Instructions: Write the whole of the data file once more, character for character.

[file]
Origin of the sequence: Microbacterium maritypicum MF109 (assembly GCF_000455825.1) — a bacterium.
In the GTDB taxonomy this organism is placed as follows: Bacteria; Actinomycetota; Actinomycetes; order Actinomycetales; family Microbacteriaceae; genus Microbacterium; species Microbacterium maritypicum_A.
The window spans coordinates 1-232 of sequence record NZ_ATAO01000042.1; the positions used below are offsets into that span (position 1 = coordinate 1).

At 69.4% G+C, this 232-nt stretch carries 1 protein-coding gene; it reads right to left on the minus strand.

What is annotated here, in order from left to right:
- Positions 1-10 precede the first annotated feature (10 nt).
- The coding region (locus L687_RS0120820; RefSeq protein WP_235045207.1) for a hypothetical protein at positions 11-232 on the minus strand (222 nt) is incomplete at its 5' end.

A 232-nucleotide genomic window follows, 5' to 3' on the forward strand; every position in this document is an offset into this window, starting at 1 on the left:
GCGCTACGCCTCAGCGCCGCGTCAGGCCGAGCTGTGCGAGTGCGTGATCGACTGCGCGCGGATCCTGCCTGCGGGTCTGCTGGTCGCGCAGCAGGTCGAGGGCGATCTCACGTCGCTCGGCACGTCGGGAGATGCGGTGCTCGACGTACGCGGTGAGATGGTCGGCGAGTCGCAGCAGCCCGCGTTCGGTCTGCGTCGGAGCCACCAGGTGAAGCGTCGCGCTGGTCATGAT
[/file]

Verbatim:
Origin of the sequence: Microbacterium maritypicum MF109 (assembly GCF_000455825.1) — a bacterium.
In the GTDB taxonomy this organism is placed as follows: Bacteria; Actinomycetota; Actinomycetes; order Actinomycetales; family Microbacteriaceae; genus Microbacterium; species Microbacterium maritypicum_A.
The window spans coordinates 1-232 of sequence record NZ_ATAO01000042.1; the positions used below are offsets into that span (position 1 = coordinate 1).

At 69.4% G+C, this 232-nt stretch carries 1 protein-coding gene; it reads right to left on the minus strand.

What is annotated here, in order from left to right:
- Positions 1-10 precede the first annotated feature (10 nt).
- The coding region (locus L687_RS0120820; RefSeq protein WP_235045207.1) for a hypothetical protein at positions 11-232 on the minus strand (222 nt) is incomplete at its 5' end.

A 232-nucleotide genomic window follows, 5' to 3' on the forward strand; every position in this document is an offset into this window, starting at 1 on the left:
GCGCTACGCCTCAGCGCCGCGTCAGGCCGAGCTGTGCGAGTGCGTGATCGACTGCGCGCGGATCCTGCCTGCGGGTCTGCTGGTCGCGCAGCAGGTCGAGGGCGATCTCACGTCGCTCGGCACGTCGGGAGATGCGGTGCTCGACGTACGCGGTGAGATGGTCGGCGAGTCGCAGCAGCCCGCGTTCGGTCTGCGTCGGAGCCACCAGGTGAAGCGTCGCGCTGGTCATGAT